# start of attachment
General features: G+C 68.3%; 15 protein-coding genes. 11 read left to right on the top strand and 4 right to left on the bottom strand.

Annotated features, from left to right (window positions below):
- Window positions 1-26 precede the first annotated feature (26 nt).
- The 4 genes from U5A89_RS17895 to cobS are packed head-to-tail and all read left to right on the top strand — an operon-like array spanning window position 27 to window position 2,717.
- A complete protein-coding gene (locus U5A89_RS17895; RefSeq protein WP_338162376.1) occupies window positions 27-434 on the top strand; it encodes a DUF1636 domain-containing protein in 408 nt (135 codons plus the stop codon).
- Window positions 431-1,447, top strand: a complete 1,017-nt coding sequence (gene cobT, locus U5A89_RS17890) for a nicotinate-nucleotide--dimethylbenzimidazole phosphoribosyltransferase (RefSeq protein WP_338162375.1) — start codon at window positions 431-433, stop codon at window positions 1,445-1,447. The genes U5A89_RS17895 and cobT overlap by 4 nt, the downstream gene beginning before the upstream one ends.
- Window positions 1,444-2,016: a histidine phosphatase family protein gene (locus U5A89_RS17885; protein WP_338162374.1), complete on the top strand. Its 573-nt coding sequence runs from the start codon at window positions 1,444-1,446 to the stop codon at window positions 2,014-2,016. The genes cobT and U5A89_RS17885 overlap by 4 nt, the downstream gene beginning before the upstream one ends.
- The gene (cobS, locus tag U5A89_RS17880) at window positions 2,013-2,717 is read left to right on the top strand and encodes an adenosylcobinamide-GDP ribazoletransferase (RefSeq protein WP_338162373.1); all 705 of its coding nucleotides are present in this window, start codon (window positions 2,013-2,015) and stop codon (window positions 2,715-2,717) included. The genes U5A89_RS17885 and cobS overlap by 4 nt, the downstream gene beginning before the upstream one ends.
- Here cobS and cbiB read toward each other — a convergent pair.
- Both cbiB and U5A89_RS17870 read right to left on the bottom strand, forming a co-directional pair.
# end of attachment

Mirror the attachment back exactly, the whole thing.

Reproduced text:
General features: G+C 68.3%; 15 protein-coding genes. 11 read left to right on the top strand and 4 right to left on the bottom strand.

Annotated features, from left to right (window positions below):
- Window positions 1-26 precede the first annotated feature (26 nt).
- The 4 genes from U5A89_RS17895 to cobS are packed head-to-tail and all read left to right on the top strand — an operon-like array spanning window position 27 to window position 2,717.
- A complete protein-coding gene (locus U5A89_RS17895; RefSeq protein WP_338162376.1) occupies window positions 27-434 on the top strand; it encodes a DUF1636 domain-containing protein in 408 nt (135 codons plus the stop codon).
- Window positions 431-1,447, top strand: a complete 1,017-nt coding sequence (gene cobT, locus U5A89_RS17890) for a nicotinate-nucleotide--dimethylbenzimidazole phosphoribosyltransferase (RefSeq protein WP_338162375.1) — start codon at window positions 431-433, stop codon at window positions 1,445-1,447. The genes U5A89_RS17895 and cobT overlap by 4 nt, the downstream gene beginning before the upstream one ends.
- Window positions 1,444-2,016: a histidine phosphatase family protein gene (locus U5A89_RS17885; protein WP_338162374.1), complete on the top strand. Its 573-nt coding sequence runs from the start codon at window positions 1,444-1,446 to the stop codon at window positions 2,014-2,016. The genes cobT and U5A89_RS17885 overlap by 4 nt, the downstream gene beginning before the upstream one ends.
- The gene (cobS, locus tag U5A89_RS17880) at window positions 2,013-2,717 is read left to right on the top strand and encodes an adenosylcobinamide-GDP ribazoletransferase (RefSeq protein WP_338162373.1); all 705 of its coding nucleotides are present in this window, start codon (window positions 2,013-2,015) and stop codon (window positions 2,715-2,717) included. The genes U5A89_RS17885 and cobS overlap by 4 nt, the downstream gene beginning before the upstream one ends.
- Here cobS and cbiB read toward each other — a convergent pair.
- Both cbiB and U5A89_RS17870 read right to left on the bottom strand, forming a co-directional pair.